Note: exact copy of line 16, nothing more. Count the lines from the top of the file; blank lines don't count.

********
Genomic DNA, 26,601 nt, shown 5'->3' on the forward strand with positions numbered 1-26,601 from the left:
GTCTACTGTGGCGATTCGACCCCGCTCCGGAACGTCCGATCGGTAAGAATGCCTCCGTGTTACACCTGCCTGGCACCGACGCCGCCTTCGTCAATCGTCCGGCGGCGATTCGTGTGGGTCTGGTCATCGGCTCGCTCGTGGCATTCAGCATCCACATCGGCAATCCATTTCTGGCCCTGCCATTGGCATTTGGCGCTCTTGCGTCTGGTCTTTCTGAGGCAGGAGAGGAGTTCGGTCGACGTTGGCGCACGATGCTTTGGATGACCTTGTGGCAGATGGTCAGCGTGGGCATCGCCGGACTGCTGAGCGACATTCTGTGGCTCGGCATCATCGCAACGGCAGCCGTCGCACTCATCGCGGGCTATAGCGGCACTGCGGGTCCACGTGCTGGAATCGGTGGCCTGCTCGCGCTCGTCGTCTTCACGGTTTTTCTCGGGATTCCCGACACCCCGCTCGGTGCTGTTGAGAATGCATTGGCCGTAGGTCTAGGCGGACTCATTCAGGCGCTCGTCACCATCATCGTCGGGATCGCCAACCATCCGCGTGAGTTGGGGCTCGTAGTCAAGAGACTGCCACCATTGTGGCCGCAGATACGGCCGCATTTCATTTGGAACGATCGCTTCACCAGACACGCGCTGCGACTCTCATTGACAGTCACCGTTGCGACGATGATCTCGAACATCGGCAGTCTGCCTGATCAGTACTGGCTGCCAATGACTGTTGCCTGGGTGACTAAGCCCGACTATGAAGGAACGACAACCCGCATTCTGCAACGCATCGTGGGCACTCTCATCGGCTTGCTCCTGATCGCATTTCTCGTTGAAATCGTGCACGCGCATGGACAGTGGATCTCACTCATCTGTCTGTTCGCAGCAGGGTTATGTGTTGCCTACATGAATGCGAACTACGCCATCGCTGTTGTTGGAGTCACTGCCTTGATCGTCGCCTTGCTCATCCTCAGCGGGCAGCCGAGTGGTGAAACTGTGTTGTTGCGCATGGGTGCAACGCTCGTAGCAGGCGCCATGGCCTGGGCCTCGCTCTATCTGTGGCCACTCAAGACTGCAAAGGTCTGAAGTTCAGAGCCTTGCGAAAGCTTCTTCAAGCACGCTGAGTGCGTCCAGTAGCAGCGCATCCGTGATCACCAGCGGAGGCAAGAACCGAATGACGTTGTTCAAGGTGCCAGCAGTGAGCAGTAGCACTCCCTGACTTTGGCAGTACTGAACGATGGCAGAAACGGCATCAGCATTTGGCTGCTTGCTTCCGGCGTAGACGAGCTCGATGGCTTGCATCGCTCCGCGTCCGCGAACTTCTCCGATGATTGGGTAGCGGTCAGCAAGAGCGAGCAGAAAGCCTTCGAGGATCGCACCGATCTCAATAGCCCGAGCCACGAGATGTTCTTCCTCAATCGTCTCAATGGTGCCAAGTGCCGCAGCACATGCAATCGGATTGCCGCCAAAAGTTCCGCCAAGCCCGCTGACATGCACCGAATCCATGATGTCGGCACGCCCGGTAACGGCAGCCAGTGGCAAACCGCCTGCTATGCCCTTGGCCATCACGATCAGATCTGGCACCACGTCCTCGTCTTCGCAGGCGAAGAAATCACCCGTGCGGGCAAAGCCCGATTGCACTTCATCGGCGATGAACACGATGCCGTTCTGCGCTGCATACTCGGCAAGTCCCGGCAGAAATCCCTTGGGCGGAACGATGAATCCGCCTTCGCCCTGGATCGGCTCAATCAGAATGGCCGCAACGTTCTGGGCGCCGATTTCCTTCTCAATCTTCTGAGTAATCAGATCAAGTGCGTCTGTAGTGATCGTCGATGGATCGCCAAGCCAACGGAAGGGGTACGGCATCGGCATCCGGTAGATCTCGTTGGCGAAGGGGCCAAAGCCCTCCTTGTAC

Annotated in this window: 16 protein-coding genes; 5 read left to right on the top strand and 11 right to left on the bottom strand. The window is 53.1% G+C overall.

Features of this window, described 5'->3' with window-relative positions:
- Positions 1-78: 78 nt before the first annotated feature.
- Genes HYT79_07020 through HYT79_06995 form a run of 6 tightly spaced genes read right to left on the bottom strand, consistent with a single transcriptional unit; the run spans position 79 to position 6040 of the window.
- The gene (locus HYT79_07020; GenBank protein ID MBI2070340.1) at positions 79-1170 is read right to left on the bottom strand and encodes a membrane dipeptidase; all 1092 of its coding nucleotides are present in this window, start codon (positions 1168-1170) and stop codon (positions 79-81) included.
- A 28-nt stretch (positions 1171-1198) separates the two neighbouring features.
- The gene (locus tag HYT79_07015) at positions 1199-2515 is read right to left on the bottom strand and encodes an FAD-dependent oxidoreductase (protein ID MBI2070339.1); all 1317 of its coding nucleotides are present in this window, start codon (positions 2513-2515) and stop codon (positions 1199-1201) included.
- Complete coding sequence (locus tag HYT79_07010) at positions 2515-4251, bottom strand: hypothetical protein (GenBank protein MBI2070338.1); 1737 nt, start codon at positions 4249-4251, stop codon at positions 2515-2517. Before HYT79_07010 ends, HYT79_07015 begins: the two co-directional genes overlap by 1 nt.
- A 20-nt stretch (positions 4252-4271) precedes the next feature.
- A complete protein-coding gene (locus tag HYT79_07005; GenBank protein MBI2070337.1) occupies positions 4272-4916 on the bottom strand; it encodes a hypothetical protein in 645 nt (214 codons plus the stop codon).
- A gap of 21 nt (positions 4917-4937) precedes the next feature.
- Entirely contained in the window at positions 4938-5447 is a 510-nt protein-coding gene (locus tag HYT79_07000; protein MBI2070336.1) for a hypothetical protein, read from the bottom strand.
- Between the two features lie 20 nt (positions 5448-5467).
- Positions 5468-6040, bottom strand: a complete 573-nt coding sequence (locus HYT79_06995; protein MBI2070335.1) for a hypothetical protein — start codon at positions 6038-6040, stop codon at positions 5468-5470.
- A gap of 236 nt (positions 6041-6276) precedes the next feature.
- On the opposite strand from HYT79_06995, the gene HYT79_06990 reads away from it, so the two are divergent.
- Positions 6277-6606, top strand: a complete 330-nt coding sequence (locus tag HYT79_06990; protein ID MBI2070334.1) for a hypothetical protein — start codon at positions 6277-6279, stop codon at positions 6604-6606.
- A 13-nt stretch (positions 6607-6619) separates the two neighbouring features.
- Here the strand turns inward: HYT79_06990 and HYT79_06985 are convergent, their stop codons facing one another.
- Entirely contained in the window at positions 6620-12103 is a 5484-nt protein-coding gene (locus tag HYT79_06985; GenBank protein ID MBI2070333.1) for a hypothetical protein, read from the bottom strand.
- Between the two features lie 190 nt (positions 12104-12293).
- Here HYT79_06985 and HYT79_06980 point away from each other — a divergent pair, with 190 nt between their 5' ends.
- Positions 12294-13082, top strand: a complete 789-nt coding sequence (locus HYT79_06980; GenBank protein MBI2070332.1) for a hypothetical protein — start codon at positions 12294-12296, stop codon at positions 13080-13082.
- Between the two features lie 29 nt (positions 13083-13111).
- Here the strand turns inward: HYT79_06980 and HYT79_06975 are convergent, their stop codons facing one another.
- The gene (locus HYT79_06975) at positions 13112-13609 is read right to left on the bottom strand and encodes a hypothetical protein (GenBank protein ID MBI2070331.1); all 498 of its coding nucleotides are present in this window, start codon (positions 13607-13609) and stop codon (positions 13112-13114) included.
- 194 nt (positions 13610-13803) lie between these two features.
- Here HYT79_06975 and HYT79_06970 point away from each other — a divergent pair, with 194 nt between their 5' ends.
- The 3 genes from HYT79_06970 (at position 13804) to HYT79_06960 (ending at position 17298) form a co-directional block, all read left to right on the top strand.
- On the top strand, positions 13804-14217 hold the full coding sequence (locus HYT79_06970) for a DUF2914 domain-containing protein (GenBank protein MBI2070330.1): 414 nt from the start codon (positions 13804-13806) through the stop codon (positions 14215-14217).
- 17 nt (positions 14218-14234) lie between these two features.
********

- Positions 5468-6040, bottom strand: a complete 573-nt coding sequence (locus HYT79_06995; protein MBI2070335.1) for a hypothetical protein — start codon at positions 6038-6040, stop codon at positions 5468-5470.